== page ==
They could be making juice box sake.
When I first discovered these sake boxes at a 7-11 in Nara, I was elated. Nara, the first permanent capital of Japan, is also known as the spiritual home of the Japanese, and I could finally see why: they clearly took their spirits seriously. I bought two of these sake boxes and immediately traipsed back to my hotel room to tweet about my discovery, past packs of Nara’s famous wild deer and texting monks.
It was then that I noticed one of my purchases was a bit more familiar than I’d realized: Onikoroshi, or “Demon Slayer,” a sake I’d once bought in the states (albeit in a bottle), and even reviewed on this very blog, now available in juice box form! Needless to say, my excitement only continued to grow.
…That is, until I tasted it. Presenting aromas of chemically treated cardboard, this sake lacked the melon notes I’d come to expect, replacing them with the unmistakable taste of packaging. Perhaps, I thought, the flavor would improve with time. It didn’t.
I award this incredibly disappointing sake thumbs up – higher than it deserves – simply because this version of Onikoroshi is actually quite likely to kill any unsuspecting demons who chance to drink it.
Now, I would be remiss if I left you with the impression that the only sake I drank in that town was below par, so I’ve decided to discuss a sake that was neither my favorite nor least favorite, but rather the most intriguing I encountered.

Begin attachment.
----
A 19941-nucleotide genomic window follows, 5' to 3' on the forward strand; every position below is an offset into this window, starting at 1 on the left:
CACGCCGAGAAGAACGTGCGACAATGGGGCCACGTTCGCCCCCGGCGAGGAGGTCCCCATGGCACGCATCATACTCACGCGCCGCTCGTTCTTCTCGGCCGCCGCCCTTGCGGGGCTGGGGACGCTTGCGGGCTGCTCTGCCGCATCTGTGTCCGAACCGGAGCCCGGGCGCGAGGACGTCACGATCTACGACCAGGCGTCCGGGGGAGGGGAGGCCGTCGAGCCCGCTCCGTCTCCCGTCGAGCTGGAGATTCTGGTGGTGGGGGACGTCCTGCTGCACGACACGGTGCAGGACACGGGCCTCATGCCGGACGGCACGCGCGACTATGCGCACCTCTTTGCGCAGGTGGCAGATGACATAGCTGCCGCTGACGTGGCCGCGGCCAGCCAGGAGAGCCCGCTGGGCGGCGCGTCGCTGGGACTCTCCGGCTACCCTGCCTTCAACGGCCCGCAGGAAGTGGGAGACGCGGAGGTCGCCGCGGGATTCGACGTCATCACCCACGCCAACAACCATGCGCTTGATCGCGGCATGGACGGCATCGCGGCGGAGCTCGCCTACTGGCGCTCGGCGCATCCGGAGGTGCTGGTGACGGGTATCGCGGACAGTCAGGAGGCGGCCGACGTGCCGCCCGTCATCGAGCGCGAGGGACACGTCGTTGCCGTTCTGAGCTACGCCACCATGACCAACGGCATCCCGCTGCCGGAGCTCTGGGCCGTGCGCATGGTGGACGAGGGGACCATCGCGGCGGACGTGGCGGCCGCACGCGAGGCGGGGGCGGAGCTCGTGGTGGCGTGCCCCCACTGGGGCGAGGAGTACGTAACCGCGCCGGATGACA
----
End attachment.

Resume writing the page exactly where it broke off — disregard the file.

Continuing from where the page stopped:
The restaurant Kagetsu in Nara bore a few distinctions: it was the only place I went in Japan where I was required to take off my shoes, for starters. It was also the first place I was able to discuss sake with a Japanese person (his English was about as good as my Japanese, so we were on equally uncomfortable footing). The food was great too, but that was true of a lot of places so I really shouldn’t even be mentioning it.
What really stood out, though, was the sake itself. The first and third he poured – Kaze no Mori and Shino Mine – were certainly enjoyable, but the middle sake – Hana Tomoe – was unlike any other I’ve had. The Hana Tomoe didn’t strike me as fruity, as most sake tends to, but I can’t say for certain whether it was more floral, nucal, or something else entirely (floral might make the most sense, as hana means flower). At one point I wrote “anisette,” but I quickly changed my mind; I just couldn’t identify what I was tasting.
My waiter/server would go on to inform me that the Hana Tomoe was, in fact, the most popular sake at the restaurant – a place which specialized in sake – which only further compounded my curiosity. I’d love to blame my befuddlement on the fact that my palate was jet lagged, or something equally made up, but I won’t, because that wouldn’t be fair to you – nor to the sake.
I award Hana Tomoe thumbs up. In truth, I didn’t enjoy it as much as the other two sakes being poured…and yet, they failed to captivate me nearly as much as this one.
But be forewarned, Hana Tomoe: the next time we meet, I will decipher you.